The Vatican this week released a document that says transgender people, under certain circumstances, can be baptized, serve as godparents, and serve as witnesses to Catholic weddings.
The document, which was signed by Pope Francis and a high-level Vatican cardinal, was released Nov. 8 on the website of the Vatican’s Dicastery for the Doctrine of the Faith.
Among other conditions it appears to set, the document says a trans person, including those who have had gender affirmation surgery, can be baptized if the person is not likely to cause a “scandal.” It says a trans person can also serve as a godparent if there is no “risk of scandal” to the church.
The LGBT Catholic organizations New Ways Ministry and Dignity USA issued statements saying they would have preferred the Vatican to advance its support more definitively for transgender Catholics and LGBTQ Catholics in general, but they consider the latest statement an important step in the right direction.
“This development confirms that the pope and high-ranking church leaders do not perceive gender identity as a de facto barrier for participating in Catholic sacraments,” said Francis DeBernardo, executive director of New Ways Ministry.
“This affirmation, itself a reversal of a previous Vatican decision, contrasts strikingly against the restrictions some U.S. bishops have imposed on LGBTQ+ people in recent years,” DeBernardo said. “Additionally, though the document appears to caution that people in same-gender relationships may not be suitable godparents, the new decision’s emphasis that ‘pastoral prudence’ be used on a case-by-case basis opens the possibilities for married gay people to serve in such roles,” he said.
“It is encouraging to see the Vatican making it clear that LGBTQ+ people are not automatically banned from our church’s sacraments,” said Dignity USA Executive Director Marianne Duddy-Burke in a statement.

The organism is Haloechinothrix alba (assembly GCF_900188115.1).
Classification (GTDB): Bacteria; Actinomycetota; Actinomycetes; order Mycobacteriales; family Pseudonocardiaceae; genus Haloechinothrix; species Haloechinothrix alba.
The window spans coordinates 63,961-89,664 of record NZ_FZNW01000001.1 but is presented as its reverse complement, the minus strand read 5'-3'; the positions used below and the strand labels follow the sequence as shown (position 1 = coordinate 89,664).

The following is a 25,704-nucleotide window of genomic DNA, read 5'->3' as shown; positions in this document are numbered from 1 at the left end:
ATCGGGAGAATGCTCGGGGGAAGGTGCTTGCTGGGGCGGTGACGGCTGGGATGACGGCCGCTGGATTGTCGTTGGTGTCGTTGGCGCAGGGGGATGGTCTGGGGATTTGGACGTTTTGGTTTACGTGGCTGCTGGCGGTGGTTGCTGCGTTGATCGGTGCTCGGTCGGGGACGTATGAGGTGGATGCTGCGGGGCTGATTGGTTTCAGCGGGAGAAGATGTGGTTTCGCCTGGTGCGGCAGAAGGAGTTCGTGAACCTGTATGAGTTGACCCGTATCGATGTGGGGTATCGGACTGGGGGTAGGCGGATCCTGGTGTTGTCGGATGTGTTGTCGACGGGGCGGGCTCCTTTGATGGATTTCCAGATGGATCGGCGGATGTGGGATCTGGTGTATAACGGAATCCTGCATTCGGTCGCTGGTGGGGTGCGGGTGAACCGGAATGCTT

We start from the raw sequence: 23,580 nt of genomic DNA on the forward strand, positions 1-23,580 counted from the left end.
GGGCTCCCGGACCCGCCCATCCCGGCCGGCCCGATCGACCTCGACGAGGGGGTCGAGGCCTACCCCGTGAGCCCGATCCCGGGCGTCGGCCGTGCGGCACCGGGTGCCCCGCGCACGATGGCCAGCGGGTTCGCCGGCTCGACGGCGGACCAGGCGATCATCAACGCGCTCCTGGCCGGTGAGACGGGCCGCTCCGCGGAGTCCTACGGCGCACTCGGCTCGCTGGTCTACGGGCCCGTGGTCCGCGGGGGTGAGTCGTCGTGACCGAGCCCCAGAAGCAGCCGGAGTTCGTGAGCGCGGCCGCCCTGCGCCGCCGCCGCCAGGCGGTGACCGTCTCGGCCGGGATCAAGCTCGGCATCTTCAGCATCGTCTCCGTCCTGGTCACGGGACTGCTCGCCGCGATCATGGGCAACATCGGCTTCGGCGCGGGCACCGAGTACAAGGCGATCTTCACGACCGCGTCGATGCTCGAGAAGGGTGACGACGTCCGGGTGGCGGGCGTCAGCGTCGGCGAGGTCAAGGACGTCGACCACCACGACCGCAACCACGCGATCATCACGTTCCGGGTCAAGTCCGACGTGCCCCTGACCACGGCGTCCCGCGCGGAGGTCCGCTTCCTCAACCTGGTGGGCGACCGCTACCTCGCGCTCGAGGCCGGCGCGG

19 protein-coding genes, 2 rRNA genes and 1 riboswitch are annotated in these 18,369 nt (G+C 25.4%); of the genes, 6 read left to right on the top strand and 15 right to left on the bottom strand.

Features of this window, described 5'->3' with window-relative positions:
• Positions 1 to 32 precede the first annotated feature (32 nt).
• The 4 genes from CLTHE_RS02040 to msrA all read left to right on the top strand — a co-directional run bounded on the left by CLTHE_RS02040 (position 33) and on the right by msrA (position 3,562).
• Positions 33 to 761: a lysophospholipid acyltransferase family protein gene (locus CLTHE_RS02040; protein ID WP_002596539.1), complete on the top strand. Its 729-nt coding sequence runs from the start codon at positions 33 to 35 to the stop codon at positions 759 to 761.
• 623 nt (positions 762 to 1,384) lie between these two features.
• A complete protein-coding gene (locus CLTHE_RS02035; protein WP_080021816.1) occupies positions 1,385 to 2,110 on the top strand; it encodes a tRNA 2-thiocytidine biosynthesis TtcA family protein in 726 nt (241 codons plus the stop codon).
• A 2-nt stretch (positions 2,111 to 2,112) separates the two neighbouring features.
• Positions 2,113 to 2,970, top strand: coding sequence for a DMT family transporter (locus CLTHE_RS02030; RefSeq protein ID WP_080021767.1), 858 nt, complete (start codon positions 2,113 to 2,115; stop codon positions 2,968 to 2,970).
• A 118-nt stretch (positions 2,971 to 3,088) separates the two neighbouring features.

“There have been too many bishops and priests who have made it difficult for members of our community to receive sacraments like baptism and even Communion, which are central to our lives as Catholics,” Duddy-Burke said.
“We remain concerned that our identities continue to be seen as causing ‘scandal,’ as in this document, and would like to work with church leaders to clarify what that means,” her statement continues. “The reality is that majorities of Catholics already support full inclusion in our church, including access to the sacraments, for LGBTQIA+ people,” she said. “We continue our work to achieve full equality.”
The Vatican document says it was released in response to a letter submitted in July by a Brazilian bishop raising questions about the possible participation of LGBTQ people in baptisms and weddings.
Among those who have welcomed the Vatican document as an important advancement is the Rev. James Martin, a Jesuit priest and longtime advocate for LGBTQ inclusion in the Catholic Church, according to the Associated Press.
“In many dioceses and parishes, including in the U.S., transgender Catholics have been severely restricted from participating in the life of the church, not because of any canon law, but stemming from the decisions of bishops, priests and pastoral associates,” the AP quoted Martin as saying.
“So, the Vatican’s statement is a clear recognition not only of their personhood, but of their place in their own church,” he told the AP. “I hope that it helps the Catholic Church treat them less as a problem and more as people.”
Story courtesy of the Washington Blade via the National LGBTQ Media Association. The National LGBTQ Media Association represents 13 legacy publications in major markets across the country with a collective readership of more than 400K in print and more than 1 million + online. Learn more here: https://nationallgbtmediaassociation.com/